theres no reason to not have sweet treats, or to reduce your daughters carbs at other meals as a result. if you use the correct amount of insulin for the number of grams of carbohydrate you eat, you can eat what you like (within the bounds of normal sensible eating). this is the approach i have always had to type 1, and despite plenty of ignorant comments from people about what i am 'allowed' to eat, i have always had far better control than any of the other RL type 1s I know and kept my A1C in the fives. yes you may spike marginally higher if you eat a whole bunch of sweets, but if the correct amount of insulin is used then this should be back to normal within 3 or 4 hours. if the reading is still high, you havent matched the amount of insulin you have taken and would have had the same issue whether it had been sweets or bread. as your daughter gets older she will learn more and more about how different types of food affect her and will find a way to eat or drink exactly what she likes and it not to cause an issue. in the meantime, are you aware for example, that the glycaemic index of chocolate is similar to wholewheat bread and causes a similar spike? do you stop her eating toast? chocolate is actually very easy and predictable to cope with, and hopefully your daughter, like many young girls, prefers chocolate to plain sugary sweets. ditto icecream: the fat content slows the release of glucose into the bloodstream considerably and better matches it to the action of your insulin.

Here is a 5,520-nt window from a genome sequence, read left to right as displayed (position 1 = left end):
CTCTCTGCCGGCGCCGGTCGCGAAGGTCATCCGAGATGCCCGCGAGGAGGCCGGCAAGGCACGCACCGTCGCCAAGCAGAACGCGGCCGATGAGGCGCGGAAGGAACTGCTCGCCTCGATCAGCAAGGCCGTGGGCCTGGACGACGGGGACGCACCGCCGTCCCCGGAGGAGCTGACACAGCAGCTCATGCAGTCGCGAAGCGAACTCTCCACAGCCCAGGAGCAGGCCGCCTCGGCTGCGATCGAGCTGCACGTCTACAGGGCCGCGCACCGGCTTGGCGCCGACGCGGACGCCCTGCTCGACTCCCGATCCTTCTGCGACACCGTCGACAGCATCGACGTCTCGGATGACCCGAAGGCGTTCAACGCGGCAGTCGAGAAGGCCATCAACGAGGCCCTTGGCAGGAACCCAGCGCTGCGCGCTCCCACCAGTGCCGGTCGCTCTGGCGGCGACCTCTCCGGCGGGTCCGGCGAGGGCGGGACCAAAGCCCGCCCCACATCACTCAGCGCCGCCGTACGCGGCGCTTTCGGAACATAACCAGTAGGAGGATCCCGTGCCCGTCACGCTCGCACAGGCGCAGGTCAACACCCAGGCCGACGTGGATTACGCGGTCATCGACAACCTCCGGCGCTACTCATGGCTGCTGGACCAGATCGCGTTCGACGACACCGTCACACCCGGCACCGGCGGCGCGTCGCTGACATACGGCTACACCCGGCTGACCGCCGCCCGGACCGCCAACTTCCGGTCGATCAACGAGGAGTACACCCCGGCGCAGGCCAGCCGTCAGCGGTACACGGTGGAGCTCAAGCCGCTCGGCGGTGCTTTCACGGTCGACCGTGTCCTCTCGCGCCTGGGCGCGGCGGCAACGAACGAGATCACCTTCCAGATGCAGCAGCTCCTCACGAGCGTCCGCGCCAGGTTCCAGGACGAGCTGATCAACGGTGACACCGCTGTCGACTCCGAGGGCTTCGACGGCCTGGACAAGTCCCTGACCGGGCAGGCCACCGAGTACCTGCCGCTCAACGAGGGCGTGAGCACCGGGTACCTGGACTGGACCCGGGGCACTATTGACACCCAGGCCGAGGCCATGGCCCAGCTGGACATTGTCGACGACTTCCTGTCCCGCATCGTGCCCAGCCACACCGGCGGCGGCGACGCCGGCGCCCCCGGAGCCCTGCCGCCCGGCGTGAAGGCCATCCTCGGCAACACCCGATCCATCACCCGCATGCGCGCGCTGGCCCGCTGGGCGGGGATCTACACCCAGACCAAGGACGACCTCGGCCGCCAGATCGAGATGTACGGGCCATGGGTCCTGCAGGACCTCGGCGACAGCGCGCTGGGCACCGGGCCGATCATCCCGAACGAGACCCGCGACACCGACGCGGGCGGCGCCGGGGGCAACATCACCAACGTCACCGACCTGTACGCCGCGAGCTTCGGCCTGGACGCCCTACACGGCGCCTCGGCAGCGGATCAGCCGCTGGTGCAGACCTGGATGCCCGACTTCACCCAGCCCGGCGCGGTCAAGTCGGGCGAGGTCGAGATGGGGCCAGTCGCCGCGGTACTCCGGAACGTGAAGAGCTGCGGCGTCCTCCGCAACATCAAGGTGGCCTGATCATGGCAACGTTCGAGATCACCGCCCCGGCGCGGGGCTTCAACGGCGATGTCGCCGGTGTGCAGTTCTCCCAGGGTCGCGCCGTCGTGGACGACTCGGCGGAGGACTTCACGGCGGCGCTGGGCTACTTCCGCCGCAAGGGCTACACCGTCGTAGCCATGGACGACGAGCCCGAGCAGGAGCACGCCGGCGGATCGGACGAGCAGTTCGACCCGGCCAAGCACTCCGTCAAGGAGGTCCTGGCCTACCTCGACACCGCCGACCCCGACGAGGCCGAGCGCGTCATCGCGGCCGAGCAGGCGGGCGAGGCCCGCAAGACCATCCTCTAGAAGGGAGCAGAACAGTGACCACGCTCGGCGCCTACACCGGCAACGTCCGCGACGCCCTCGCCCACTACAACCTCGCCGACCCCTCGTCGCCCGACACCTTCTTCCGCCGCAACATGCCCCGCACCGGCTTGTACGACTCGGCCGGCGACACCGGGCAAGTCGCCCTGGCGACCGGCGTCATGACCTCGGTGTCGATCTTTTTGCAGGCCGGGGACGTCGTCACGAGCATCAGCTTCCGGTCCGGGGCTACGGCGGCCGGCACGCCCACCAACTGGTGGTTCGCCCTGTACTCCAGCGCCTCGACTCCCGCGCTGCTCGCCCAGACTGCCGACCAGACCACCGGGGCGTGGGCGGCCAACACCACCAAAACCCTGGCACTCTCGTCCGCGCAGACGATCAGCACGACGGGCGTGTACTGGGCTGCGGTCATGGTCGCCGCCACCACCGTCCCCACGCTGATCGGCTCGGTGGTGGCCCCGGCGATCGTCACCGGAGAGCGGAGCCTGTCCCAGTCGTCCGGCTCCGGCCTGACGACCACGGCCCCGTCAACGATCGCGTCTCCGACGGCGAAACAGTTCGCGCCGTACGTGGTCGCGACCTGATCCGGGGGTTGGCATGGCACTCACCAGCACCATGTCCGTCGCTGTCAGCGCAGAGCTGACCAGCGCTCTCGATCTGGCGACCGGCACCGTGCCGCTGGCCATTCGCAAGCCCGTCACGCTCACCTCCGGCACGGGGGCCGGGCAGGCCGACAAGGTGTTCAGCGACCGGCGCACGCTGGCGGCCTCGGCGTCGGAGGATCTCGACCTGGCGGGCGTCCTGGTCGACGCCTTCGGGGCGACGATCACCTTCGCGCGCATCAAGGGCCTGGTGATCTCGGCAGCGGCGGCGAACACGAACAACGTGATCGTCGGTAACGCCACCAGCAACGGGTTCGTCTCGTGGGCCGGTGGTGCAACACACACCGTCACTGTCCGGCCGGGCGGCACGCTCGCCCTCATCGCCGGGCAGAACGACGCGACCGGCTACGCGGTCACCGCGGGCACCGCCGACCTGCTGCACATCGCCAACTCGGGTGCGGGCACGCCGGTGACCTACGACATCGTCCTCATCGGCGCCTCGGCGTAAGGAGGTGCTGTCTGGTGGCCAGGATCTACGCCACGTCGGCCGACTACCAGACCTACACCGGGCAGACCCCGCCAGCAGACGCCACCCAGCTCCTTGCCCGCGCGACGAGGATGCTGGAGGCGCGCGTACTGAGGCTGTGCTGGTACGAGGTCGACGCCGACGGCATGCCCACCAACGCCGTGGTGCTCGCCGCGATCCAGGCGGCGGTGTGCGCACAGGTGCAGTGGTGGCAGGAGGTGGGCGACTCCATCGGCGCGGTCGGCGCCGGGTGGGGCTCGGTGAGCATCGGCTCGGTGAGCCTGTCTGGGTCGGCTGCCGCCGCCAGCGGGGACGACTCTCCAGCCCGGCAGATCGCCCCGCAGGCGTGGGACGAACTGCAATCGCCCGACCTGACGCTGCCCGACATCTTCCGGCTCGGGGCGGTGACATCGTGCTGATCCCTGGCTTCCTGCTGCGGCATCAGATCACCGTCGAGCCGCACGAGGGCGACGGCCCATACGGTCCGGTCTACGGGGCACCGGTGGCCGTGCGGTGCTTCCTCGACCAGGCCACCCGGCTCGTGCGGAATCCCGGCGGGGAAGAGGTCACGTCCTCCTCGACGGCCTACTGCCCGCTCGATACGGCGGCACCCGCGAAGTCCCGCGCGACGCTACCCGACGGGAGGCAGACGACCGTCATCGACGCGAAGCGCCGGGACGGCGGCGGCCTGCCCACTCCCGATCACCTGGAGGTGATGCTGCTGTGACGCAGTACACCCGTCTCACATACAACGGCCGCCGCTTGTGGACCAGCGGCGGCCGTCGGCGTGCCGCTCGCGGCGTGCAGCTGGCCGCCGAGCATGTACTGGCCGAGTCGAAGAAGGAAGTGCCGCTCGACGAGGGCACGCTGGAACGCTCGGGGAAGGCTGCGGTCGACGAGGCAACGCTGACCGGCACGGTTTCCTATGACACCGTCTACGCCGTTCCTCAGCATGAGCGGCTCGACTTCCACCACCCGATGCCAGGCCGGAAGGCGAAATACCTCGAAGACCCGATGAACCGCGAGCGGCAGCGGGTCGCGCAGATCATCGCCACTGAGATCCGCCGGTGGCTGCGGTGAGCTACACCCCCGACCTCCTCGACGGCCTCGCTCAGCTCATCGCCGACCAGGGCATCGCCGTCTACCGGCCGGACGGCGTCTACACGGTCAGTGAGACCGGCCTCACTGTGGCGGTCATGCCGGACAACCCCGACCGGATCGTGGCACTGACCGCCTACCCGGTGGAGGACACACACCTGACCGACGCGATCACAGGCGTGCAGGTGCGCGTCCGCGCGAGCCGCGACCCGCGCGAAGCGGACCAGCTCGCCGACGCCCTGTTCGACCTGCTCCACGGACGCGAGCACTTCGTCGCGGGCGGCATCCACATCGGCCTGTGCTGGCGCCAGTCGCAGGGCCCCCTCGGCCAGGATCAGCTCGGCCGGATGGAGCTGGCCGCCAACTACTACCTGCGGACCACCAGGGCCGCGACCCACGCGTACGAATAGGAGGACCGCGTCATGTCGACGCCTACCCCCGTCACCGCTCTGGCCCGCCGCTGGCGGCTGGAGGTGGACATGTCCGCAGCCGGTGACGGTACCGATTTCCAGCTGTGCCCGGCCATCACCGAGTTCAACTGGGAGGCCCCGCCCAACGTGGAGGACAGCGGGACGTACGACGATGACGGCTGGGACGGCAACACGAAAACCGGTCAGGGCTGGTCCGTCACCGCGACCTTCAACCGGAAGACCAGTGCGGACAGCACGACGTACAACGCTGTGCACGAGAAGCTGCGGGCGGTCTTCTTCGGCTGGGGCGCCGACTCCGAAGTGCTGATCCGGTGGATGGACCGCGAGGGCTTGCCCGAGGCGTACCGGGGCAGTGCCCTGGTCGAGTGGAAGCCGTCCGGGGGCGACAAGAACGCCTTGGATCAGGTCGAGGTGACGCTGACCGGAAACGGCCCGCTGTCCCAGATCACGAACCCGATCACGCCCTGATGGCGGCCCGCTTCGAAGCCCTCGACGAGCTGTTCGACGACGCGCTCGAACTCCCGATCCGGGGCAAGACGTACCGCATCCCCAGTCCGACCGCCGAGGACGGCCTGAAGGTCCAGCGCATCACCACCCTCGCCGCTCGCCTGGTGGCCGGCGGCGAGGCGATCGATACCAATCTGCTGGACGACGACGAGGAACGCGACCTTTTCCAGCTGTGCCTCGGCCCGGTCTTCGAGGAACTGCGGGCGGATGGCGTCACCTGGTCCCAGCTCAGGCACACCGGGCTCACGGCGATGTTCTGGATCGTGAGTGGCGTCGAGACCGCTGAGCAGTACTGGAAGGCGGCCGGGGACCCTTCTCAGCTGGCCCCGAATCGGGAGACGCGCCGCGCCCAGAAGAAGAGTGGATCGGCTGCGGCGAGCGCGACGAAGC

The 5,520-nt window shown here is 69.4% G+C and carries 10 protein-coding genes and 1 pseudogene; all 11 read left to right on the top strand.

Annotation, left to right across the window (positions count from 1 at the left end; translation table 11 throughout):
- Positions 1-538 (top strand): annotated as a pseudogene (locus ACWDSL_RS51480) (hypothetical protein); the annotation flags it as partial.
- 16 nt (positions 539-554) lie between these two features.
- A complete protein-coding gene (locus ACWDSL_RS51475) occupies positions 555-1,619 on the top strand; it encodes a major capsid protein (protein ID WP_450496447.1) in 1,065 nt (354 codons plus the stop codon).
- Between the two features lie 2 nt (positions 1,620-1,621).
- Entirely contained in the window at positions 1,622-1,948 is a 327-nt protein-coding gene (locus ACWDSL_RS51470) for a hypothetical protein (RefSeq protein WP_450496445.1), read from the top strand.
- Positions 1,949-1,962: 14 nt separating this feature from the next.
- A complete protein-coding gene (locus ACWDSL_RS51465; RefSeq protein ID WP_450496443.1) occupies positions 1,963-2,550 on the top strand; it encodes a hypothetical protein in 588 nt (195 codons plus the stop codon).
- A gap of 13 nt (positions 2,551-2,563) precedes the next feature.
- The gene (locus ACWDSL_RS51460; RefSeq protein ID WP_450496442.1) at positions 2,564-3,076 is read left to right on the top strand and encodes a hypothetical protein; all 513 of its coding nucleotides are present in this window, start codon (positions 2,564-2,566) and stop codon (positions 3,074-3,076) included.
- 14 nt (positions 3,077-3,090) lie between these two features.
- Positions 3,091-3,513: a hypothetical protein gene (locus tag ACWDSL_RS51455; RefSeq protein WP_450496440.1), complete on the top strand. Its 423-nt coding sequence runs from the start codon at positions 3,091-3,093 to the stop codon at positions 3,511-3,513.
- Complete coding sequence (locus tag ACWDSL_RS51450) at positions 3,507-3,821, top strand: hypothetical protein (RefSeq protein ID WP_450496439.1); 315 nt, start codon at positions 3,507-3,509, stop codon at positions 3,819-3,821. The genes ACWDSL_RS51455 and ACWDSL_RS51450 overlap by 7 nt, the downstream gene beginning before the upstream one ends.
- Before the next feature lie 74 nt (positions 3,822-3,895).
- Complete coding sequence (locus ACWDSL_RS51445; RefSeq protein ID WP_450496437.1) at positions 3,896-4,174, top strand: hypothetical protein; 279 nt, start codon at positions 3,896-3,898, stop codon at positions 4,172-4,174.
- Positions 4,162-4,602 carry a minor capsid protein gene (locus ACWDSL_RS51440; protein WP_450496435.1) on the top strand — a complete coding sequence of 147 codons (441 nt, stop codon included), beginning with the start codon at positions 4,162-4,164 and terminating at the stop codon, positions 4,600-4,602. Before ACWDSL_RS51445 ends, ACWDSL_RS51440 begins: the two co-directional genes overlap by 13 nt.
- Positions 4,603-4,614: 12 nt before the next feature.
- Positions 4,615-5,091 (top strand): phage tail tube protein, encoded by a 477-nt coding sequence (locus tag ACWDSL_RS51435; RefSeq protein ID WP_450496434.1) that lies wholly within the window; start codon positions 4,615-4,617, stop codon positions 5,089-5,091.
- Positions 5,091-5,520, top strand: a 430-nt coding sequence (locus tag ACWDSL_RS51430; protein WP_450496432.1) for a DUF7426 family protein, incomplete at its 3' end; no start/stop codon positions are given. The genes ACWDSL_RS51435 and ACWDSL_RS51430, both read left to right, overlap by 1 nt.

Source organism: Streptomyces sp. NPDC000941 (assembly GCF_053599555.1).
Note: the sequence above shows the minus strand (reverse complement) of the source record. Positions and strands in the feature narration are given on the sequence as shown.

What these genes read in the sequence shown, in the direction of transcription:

it's also pretty easy to avoid spikes simply by timings, if she really likes those sugary sweets, then get them as a treat on a family walk. just a gentle walk can eliminate spikes.